The Sedona Rough Riders Hike Beautiful Long Canyon

February 03, 2023

By Harold Brockwell

Although the Long Canyon hike is mainly along the canyon’s floor, some of the real vistas are up above. Here is a view of the iconic Ice Cream Cone formation.

Saturday November 26 was a perfect Sedona hiking day as the Sedona Westerners Rough Riders met at Posse Grounds for their annual hike in beautiful Long Canyon. Important club safety rules and regulations including special Covid 19 guidelines were read and acknowledged. Spirits and enthusiasm were high as the large turnout was divided up into two smaller groups.

Both groups loaded up in a minimum number of vehicles for the short ride to the Long Canyon Trailhead, so that parking places would not be and issue. The Long Canyon Hike was a typical Rough Rider hike and included about 8 miles of hiking and 1300 feet of elevation gain. Harold Brockwell (Author) and Trisha Travis were hike group leaders and Jay Mackey and Linda Archer were the tailgaters.

I was excited. It was most appropriate that Long Canyon be my first hike to lead as a Sedona Rough Rider. Long Canyon is one of the most classic and beautiful of the many Sedona Canyons. In support of its name, Long Canyon is over four miles long and it has so much to offer; many side canyons, red rock cliffs and ledges galore, red and white surrounding peaks and ridges, iconic rock formations, and the whole gamut of trees, desert plants, and flowering plants.

Long Canyon also has much historical significance as it was one of the major canyon systems inhabited by the ancient Sinagua cultures as much as 900 to 1200 years ago. During that time period, the Sinaguas were mainly an agricultural society, growing corn and cotton and agave but also hunting wild animals for meat. Their homes consisted of small groups of single and multi-roomed houses built of stone blocks and mortar and located high on the red rock cliffs and ledges for protection. The arable parts of the canyon floor would have been characterized by small fields and gardens of corn, cotton and agave.

The first couple of miles on the trail were easy going with the clear trail zigzagging through a large Manzanita grove. From this section of the trail, where Long Canyon was wide and shallow, we had clear views of the more distant ridges and iconic rock formations. Some of these surrounding scenes included Wilson Mountain, Maroon Mountain, Steamboat Rock, and well-known rock formations including Ice Cream Cone and the three nearby slender rock hoodoos that I call Three Fingers. Walking along parts of the trail we were looking almost straight up in awe at these gigantic towering cliffs and rock formations.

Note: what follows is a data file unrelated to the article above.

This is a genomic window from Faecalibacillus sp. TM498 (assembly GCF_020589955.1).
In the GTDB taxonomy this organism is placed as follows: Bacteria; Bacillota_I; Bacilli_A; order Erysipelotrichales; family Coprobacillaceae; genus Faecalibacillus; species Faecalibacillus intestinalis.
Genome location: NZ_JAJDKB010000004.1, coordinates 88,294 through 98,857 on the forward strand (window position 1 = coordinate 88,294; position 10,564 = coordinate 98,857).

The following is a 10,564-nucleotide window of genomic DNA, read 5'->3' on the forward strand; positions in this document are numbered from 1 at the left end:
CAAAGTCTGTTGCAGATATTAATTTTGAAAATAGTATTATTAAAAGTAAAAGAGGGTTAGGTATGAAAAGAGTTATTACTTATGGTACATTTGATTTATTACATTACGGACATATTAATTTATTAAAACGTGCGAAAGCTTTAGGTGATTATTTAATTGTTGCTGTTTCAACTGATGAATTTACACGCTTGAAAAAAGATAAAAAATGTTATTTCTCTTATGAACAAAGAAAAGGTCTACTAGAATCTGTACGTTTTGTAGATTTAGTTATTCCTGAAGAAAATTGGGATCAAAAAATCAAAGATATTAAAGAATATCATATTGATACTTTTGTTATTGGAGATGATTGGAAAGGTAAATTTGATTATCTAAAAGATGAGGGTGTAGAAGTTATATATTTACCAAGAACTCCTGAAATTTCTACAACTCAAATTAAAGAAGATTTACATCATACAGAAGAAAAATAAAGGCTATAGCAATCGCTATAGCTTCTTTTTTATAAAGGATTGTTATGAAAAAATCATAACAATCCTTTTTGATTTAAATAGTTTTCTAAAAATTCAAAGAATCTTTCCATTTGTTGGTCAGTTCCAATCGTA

Soon the canyon began to narrow, and we entered groves of juniper trees including the huge stately Alligator Juniper with their rough bark resembling an alligator’s scales. Next, beautiful Arizona Cypress trees began to appear with their beautiful smooth purplish colorful bark. Arizona White Oak trees were also scattered throughout this area. They are truly evergreen deciduous tree. Their leaves turn beautiful fall colors and drop off in the springtime. A grove of these trees can make the forest look like autumn in the springtime.

Further up the trail in the higher elevations, the huge Ponderosa Pines were magnificent. In this upper end of Long Canyon the wooded areas were interspersed with some open red rock ledges and rock formations and some large flat areas of desert terrain.

Excellent monsoon rains in 2022 resulted in much new, lush growth all along the trail including Prickly Pear Cactus, Agave, Yucca, and many beautiful desert wildflowers, some so tiny that you would miss them if you were not paying close attention. For snacks breaks and lunch, we found some beautiful open red rock areas where we could look up and down the length of Long Canyon at the incredible and seemingly endless array of beauty. The most incredible part was as far as you could see, there was no sign of other people!

The Sedona Westerners always welcome new members.  Although today’s article is from the Rough Riders, our most advanced hiking group, we have hikes multiple days of the week for all abilities. If you are interested in joining the club, please visit our website at  You will find an interesting history, the whole season’s list of planned hikes, and a handy membership link. It only takes five minutes to sign and start your new adventures here in the Red Rocks.

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